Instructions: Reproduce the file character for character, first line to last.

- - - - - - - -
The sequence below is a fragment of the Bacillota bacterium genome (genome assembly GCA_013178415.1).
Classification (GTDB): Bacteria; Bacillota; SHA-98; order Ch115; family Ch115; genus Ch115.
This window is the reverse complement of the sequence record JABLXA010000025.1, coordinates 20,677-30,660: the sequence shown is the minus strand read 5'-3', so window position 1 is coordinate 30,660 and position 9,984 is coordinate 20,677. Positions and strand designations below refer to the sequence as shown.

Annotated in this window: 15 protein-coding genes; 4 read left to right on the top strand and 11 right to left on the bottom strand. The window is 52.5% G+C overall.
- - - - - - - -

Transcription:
The sequence below is a fragment of the Bacillota bacterium genome (genome assembly GCA_013178415.1).
Classification (GTDB): Bacteria; Bacillota; SHA-98; order Ch115; family Ch115; genus Ch115.
This window is the reverse complement of the sequence record JABLXA010000025.1, coordinates 20,677-30,660: the sequence shown is the minus strand read 5'-3', so window position 1 is coordinate 30,660 and position 9,984 is coordinate 20,677. Positions and strand designations below refer to the sequence as shown.

Annotated in this window: 15 protein-coding genes; 4 read left to right on the top strand and 11 right to left on the bottom strand. The window is 52.5% G+C overall.